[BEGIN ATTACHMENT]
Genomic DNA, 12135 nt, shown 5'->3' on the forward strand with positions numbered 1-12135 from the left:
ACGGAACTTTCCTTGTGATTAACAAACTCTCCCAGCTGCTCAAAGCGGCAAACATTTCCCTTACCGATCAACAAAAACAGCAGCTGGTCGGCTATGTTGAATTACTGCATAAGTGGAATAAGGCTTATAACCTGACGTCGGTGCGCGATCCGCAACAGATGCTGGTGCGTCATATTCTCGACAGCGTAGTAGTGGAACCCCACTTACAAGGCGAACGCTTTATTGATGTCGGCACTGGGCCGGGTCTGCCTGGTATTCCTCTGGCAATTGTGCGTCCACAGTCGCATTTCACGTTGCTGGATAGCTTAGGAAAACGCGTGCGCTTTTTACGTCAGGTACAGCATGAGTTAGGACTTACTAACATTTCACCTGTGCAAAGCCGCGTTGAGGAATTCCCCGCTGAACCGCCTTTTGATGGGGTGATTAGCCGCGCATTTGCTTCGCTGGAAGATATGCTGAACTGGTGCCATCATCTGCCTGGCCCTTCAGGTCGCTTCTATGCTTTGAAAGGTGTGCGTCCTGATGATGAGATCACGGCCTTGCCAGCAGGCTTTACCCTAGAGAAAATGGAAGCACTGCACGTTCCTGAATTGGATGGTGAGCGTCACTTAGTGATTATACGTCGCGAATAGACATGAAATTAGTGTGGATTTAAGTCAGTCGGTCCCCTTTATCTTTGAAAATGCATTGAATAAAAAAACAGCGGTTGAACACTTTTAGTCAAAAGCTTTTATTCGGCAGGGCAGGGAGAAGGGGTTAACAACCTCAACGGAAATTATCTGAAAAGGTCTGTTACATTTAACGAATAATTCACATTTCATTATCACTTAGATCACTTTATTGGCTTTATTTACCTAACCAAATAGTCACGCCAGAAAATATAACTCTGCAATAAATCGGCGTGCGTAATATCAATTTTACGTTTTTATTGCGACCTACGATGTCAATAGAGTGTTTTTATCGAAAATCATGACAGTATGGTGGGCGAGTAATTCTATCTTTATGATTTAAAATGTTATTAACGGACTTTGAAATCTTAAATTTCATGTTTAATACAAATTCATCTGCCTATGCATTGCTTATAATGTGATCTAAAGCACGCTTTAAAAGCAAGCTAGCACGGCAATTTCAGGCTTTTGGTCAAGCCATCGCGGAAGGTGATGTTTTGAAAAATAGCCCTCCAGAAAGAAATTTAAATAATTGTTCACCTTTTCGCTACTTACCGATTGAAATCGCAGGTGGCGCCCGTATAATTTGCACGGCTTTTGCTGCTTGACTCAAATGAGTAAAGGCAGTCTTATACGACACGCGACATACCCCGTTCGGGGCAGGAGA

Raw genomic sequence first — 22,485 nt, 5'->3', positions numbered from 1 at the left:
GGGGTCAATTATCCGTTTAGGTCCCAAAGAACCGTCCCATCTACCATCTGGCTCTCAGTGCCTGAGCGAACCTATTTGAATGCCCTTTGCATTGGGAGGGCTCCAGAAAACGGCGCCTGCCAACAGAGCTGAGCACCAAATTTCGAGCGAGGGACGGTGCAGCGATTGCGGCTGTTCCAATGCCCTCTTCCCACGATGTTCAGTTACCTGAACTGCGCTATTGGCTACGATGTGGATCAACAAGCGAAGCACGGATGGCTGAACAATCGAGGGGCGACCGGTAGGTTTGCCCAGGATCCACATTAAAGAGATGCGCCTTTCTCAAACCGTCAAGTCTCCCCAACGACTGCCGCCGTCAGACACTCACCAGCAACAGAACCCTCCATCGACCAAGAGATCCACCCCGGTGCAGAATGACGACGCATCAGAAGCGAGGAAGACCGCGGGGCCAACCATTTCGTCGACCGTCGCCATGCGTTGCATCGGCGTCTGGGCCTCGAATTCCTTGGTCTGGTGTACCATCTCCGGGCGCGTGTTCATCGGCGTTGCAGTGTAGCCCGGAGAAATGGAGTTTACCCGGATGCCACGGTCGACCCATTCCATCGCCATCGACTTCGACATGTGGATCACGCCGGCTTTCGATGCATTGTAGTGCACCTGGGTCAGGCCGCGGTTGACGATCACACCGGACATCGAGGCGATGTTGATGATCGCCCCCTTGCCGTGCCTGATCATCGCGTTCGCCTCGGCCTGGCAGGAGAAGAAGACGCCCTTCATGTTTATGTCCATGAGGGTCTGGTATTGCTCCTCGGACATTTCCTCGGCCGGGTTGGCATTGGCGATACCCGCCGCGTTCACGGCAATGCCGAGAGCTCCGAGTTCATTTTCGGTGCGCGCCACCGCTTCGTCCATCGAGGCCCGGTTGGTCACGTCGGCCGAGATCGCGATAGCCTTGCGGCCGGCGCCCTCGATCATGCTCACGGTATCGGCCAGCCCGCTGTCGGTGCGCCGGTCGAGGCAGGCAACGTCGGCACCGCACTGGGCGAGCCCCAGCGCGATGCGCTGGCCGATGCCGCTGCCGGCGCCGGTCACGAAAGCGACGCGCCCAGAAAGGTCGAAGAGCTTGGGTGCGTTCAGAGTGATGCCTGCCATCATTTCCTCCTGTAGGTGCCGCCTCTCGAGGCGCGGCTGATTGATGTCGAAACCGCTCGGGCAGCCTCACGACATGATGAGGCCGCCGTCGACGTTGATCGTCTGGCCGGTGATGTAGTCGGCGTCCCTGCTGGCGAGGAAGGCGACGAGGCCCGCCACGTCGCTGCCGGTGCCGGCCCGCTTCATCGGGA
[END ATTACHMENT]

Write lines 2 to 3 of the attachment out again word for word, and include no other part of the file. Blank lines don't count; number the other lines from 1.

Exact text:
ACGGAACTTTCCTTGTGATTAACAAACTCTCCCAGCTGCTCAAAGCGGCAAACATTTCCCTTACCGATCAACAAAAACAGCAGCTGGTCGGCTATGTTGAATTACTGCATAAGTGGAATAAGGCTTATAACCTGACGTCGGTGCGCGATCCGCAACAGATGCTGGTGCGTCATATTCTCGACAGCGTAGTAGTGGAACCCCACTTACAAGGCGAACGCTTTATTGATGTCGGCACTGGGCCGGGTCTGCCTGGTATTCCTCTGGCAATTGTGCGTCCACAGTCGCATTTCACGTTGCTGGATAGCTTAGGAAAACGCGTGCGCTTTTTACGTCAGGTACAGCATGAGTTAGGACTTACTAACATTTCACCTGTGCAAAGCCGCGTTGAGGAATTCCCCGCTGAACCGCCTTTTGATGGGGTGATTAGCCGCGCATTTGCTTCGCTGGAAGATATGCTGAACTGGTGCCATCATCTGCCTGGCCCTTCAGGTCGCTTCTATGCTTTGAAAGGTGTGCGTCCTGATGATGAGATCACGGCCTTGCCAGCAGGCTTTACCCTAGAGAAAATGGAAGCACTGCACGTTCCTGAATTGGATGGTGAGCGTCACTTAGTGATTATACGTCGCGAATAGACATGAAATTAGTGTGGATTTAAGTCAGTCGGTCCCCTTTATCTTTGAAAATGCATTGAATAAAAAAACAGCGGTTGAACACTTTTAGTCAAAAGCTTTTATTCGGCAGGGCAGGGAGAAGGGGTTAACAACCTCAACGGAAATTATCTGAAAAGGTCTGTTACATTTAACGAATAATTCACATTTCATTATCACTTAGATCACTTTATTGGCTTTATTTACCTAACCAAATAGTCACGCCAGAAAATATAACTCTGCAATAAATCGGCGTGCGTAATATCAATTTTACGTTTTTATTGCGACCTACGATGTCAATAGAGTGTTTTTATCGAAAATCATGACAGTATGGTGGGCGAGTAATTCTATCTTTATGATTTAAAATGTTATTAACGGACTTTGAAATCTTAAATTTCATGTTTAATACAAATTCATCTGCCTATGCATTGCTTATAATGTGATCTAAAGCACGCTTTAAAAGCAAGCTAGCACGGCAATTTCAGGCTTTTGGTCAAGCCATCGCGGAAGGTGATGTTTTGAAAAATAGCCCTCCAGAAAGAAATTTAAATAATTGTTCACCTTTTCGCTACTTACCGATTGAAATCGCAGGTGGCGCCCGTATAATTTGCACGGCTTTTGCTGCTTGACTCAAATGAGTAAAGGCAGTCTTATACGACACGCGACATACCCCGTTCGGGGCAGGAGA

Raw genomic sequence first — 22,485 nt, 5'->3', positions numbered from 1 at the left: